This video shows how LayoutTest allows you to specify different sets of data for your tests to make sure your layout works under a variety of circumstances. Especially with user-generated content, you may often see unexpected sets of data shown in your iOS app. LayoutTest helps you test all of the edge cases of these data sets very easily.
- [Instructor] In order to fully test if a view's layout is correct you must make sure that it functions properly with all different types of data that may be used. In this video, we will see how to specify the data that will be used to test your view's layout. Layout test defines a base class called LYTDataValues in Objective-C or just DataValues in Swift. This class helps you to define all of your test data for each property in the view you will be testing. The DataValues object is one object that has multiple values to test and it allows LayoutTest to run through all of these values for a single property.
For instance, if we were testing a UILabel, we would need to have a set of strings to test. In this case, we see DataValues is instantiated with the values parameter and it has an empty string, a one word string, and a multi-word string. Basically, you want to think of edge cases. You specify all combinations of data for each property and LayoutTest will loop through all of these values to test all different combinations. Let's take an example where we have two labels and we have three values to test for each label.
In this case, we have three times three different combinations, or three squared which is nine different combinations of test data because we allow duplicate values to be in the two labels. This means that the time complexity for running our test is exponential, you multiply the number of values for each property together. As you may be thinking, this may become an issue later on if you have too many properties, we will explore this later in the What Common Errors Occur video. When you run a test, it goes through all of these different combinations.
As you see this is a table of the different values it goes through in our example. We have two labels, and we have the three different types of values. It would go through all of these different combinations. As you can tell, you could expand this table to more properties and different types of values. You will see this type of diagram later on in the course as well. LayoutTest will automatically run through these combinations for you. It would be annoying to have to create a new DataValues object every time you wanted to test a property that, for instance needs a string.
Likely the same edge cases exist for any property that takes a string or different data types. Because of this, LayoutTest provides a few concrete subclasses of DataValues that gives you different data values to test common edge cases. For instance, the BoolValues object has a true and false that it would loop through. The StringValues object would have empty, nil, a long string, a normal length string, and a string with special characters. Feel free to look at the implementation of the Objective-C classes associated with these in the LayoutTest source code on the GitHub project to see what specific cases will be tested.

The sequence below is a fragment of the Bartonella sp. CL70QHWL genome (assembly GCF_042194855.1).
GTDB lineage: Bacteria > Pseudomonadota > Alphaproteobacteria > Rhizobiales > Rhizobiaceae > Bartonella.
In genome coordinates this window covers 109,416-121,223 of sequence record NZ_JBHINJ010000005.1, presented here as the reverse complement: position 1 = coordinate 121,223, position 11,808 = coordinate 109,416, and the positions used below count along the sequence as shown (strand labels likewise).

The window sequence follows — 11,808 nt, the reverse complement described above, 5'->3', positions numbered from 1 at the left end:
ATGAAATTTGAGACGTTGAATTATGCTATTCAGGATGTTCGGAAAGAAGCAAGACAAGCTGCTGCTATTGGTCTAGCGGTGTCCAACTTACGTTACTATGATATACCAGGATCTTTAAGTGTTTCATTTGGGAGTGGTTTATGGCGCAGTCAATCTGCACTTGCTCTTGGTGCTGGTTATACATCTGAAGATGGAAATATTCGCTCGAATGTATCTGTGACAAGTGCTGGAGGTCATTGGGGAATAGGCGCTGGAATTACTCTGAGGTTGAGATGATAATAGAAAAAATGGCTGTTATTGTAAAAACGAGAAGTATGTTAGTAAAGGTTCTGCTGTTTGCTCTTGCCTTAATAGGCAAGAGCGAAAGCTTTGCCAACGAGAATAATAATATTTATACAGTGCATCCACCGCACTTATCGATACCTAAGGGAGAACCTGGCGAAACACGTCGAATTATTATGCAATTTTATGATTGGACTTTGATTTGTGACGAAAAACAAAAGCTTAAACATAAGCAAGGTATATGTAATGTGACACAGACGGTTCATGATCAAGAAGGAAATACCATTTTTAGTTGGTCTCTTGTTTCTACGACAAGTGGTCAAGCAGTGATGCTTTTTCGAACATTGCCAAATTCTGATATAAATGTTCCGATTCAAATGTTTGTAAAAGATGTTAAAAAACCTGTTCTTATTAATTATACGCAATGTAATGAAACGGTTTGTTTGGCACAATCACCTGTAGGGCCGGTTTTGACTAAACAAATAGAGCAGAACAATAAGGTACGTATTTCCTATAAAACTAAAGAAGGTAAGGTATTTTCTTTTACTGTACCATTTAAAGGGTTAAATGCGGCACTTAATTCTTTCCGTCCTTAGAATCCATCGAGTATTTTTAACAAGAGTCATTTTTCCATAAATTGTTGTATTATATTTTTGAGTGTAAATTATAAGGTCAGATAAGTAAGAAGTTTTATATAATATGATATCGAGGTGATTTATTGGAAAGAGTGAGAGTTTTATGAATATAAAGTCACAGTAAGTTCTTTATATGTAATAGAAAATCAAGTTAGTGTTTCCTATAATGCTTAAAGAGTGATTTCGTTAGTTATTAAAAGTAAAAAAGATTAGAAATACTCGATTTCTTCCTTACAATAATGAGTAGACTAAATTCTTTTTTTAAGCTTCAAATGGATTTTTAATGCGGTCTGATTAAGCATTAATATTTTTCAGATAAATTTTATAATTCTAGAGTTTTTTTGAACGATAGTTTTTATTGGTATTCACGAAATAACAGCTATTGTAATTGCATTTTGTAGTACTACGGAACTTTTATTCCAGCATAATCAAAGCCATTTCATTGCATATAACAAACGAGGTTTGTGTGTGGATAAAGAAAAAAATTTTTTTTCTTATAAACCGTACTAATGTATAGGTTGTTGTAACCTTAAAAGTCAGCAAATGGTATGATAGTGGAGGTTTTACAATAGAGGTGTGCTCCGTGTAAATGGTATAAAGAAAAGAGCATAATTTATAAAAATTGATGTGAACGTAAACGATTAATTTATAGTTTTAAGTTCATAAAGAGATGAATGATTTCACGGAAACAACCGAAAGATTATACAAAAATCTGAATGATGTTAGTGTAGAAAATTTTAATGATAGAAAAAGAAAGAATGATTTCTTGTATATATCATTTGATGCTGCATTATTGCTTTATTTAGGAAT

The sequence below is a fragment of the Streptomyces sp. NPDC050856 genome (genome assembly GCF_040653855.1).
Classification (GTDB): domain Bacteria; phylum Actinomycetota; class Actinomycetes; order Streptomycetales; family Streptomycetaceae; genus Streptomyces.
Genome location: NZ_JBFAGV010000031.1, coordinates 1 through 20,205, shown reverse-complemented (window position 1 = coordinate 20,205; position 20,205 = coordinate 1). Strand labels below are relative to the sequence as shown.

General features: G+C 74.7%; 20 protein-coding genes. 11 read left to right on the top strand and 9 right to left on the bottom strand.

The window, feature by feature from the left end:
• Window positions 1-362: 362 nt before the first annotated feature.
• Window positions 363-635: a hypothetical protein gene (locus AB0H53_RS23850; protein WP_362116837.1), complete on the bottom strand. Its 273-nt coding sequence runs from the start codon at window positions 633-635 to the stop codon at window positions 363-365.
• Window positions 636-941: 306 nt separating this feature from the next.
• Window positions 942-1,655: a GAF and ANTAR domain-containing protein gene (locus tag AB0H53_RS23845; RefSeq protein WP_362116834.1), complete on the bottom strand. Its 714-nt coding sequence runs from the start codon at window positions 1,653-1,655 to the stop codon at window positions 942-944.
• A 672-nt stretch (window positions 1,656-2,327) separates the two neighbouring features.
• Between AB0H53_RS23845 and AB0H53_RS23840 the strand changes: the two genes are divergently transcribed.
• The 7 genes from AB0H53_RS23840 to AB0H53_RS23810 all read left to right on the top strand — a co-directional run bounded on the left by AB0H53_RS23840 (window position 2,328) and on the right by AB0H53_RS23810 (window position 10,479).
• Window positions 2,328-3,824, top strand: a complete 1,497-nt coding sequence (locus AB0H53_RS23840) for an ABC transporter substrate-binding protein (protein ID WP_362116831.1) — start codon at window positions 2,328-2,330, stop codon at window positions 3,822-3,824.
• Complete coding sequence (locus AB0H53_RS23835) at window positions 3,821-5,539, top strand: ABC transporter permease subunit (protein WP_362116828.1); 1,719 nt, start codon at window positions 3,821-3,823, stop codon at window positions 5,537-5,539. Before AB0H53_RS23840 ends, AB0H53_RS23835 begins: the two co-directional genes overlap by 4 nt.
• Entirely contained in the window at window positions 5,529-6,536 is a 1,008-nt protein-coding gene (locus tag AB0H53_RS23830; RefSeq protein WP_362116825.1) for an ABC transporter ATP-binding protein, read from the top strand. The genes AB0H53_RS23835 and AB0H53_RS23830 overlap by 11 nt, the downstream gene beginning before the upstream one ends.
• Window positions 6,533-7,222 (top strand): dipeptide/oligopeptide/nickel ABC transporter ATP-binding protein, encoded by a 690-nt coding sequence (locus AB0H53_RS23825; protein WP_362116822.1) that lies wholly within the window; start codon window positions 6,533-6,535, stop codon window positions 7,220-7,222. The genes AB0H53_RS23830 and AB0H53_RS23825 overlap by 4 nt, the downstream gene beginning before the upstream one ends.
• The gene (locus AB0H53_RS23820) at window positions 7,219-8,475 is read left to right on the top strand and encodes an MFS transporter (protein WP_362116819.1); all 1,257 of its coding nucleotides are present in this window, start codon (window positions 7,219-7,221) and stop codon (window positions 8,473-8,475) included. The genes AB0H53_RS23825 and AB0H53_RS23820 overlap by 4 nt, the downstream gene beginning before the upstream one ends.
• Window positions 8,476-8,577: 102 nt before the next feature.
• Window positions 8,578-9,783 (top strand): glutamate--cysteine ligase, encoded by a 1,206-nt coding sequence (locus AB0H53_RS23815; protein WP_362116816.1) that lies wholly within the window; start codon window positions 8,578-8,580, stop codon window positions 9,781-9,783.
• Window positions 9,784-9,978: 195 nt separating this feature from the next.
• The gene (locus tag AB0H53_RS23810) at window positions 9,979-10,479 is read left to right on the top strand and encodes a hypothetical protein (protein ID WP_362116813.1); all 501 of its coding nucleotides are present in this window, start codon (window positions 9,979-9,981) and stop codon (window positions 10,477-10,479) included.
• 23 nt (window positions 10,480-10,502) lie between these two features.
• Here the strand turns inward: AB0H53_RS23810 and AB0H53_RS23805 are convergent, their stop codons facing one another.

For your use, you can probably just use these objects as they are to get great test coverage. When you use these subclasses, the most common way to use them is with the initializer with no arguments. However, there are also two different initializers that are good to know about. There's the initializer where you can specify the required parameter, which if set to true, it will not return a nil value. So, it will automatically filter that out. Then there's the more generic initializer that takes a filter closure where you can filter out any different values from this object.
This is not very common but it does exist. You can also create your own subclass of data values. You want to do this when you have a certain set of values that are used numerous times in your tests. It's helpful if you have a custom enum set of values, or you want to restrict the integers or strings that can be assigned to a certain property. All you have to do to create your custom subclass of data values is set the values property to your static list of values. In a later video, you will learn how to use these objects to provide data to the test.
- Installing the library
- Specifying test data
- Reviewing property-based testing
- Using test data and writing the LayoutTest test
- Testing views at different sizes
- Debugging with snapshots
- Dealing with common errors
- Advanced debugging tips
- Exploring catalog view